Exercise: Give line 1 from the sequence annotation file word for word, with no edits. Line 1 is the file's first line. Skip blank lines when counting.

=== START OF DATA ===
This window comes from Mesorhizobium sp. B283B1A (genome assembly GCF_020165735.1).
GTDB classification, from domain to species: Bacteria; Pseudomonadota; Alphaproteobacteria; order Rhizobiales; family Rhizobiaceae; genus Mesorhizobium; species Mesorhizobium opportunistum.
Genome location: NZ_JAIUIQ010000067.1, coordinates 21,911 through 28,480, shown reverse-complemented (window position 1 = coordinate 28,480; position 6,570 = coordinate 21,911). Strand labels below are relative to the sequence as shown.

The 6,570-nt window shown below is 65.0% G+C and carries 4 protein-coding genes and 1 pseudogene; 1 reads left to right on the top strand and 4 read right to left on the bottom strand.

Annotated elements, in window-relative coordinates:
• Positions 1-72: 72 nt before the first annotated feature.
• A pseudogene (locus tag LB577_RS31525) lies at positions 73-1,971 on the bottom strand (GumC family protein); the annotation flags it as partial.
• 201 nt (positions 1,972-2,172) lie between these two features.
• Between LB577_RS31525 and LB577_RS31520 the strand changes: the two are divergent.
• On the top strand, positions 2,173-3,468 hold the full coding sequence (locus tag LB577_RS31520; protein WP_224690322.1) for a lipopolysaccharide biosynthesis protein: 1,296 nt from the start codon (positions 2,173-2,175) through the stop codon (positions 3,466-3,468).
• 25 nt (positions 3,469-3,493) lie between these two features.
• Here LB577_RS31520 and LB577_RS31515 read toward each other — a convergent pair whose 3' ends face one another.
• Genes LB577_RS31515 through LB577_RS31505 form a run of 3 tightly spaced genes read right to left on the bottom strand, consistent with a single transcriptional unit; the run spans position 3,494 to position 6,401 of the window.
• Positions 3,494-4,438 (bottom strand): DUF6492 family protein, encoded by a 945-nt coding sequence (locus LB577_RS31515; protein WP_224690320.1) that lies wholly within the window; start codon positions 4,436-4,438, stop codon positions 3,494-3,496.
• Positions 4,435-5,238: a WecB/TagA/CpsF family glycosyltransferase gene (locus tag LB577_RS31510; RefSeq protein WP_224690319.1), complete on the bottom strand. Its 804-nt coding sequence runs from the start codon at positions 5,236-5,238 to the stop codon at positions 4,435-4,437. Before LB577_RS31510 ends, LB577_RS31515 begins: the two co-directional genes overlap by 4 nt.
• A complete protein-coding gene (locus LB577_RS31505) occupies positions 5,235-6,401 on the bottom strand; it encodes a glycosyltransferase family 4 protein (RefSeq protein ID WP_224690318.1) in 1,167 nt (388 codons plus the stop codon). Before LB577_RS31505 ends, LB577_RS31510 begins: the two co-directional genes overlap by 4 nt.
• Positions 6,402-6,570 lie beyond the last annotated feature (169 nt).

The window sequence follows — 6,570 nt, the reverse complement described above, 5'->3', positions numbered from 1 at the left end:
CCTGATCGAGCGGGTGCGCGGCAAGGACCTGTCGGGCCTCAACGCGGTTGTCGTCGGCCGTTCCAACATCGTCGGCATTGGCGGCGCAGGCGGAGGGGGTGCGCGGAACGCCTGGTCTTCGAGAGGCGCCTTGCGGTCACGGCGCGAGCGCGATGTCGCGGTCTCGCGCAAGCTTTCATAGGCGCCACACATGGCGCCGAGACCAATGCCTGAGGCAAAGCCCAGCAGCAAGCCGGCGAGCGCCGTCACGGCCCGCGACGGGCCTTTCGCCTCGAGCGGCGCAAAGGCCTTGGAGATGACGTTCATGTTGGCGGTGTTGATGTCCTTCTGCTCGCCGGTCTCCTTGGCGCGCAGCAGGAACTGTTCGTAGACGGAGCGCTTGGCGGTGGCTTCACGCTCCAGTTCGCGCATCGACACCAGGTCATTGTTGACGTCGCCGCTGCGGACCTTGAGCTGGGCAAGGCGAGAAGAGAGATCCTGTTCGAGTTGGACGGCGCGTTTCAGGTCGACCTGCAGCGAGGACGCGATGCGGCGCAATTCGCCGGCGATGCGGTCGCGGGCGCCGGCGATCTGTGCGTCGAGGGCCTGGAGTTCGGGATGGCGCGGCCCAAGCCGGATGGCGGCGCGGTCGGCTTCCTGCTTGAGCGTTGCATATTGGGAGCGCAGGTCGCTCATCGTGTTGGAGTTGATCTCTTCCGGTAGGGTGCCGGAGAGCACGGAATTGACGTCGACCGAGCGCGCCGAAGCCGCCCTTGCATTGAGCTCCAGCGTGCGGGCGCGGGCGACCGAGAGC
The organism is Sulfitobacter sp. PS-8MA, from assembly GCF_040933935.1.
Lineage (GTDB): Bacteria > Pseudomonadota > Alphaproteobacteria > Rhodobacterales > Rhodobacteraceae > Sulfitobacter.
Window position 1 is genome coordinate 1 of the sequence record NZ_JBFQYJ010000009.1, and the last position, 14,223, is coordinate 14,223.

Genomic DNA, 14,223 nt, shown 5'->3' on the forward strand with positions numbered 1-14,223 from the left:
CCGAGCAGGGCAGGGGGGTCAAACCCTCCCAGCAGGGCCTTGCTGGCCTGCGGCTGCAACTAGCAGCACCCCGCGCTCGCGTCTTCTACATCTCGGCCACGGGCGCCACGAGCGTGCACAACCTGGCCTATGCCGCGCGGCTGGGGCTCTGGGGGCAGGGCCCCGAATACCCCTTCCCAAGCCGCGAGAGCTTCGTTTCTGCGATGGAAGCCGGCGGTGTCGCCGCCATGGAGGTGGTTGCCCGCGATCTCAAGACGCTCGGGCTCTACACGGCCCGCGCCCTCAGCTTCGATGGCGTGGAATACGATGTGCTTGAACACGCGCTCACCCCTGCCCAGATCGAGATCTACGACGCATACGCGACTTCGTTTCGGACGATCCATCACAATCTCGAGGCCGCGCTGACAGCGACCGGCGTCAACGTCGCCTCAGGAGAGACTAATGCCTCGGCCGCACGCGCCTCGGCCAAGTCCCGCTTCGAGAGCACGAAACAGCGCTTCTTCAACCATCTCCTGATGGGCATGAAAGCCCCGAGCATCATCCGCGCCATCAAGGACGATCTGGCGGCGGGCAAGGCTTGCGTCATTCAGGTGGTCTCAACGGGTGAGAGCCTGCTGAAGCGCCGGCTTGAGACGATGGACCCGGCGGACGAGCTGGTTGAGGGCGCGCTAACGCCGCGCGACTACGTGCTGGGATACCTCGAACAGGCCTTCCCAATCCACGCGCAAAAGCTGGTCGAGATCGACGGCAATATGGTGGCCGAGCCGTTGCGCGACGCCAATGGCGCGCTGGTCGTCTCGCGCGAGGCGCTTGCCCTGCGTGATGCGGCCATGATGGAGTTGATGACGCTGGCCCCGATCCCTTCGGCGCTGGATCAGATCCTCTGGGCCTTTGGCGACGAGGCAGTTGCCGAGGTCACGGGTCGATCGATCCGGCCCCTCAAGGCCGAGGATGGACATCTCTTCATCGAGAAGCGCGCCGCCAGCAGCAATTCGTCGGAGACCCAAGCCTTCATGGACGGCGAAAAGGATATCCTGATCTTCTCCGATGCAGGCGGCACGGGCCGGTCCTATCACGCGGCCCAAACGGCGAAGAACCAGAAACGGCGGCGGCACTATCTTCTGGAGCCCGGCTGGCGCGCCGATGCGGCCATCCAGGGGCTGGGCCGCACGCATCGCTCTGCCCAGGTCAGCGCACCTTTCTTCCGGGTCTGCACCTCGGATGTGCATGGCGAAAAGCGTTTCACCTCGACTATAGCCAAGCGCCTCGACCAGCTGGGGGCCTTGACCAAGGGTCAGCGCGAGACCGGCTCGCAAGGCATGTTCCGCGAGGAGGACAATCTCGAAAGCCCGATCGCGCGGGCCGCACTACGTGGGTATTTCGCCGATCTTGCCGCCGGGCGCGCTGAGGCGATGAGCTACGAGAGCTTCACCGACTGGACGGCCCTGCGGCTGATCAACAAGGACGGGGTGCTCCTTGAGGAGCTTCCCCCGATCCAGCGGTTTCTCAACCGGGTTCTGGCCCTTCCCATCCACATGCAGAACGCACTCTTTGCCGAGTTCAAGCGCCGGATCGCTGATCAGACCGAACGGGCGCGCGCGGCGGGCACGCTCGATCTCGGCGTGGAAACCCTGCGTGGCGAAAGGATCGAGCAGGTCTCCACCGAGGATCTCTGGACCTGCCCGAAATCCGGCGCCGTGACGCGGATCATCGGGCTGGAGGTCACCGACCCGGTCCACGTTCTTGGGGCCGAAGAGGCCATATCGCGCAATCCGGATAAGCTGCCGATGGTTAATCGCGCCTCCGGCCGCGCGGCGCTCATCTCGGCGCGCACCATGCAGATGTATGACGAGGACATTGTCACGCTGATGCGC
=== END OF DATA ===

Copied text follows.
This window comes from Mesorhizobium sp. B283B1A (genome assembly GCF_020165735.1).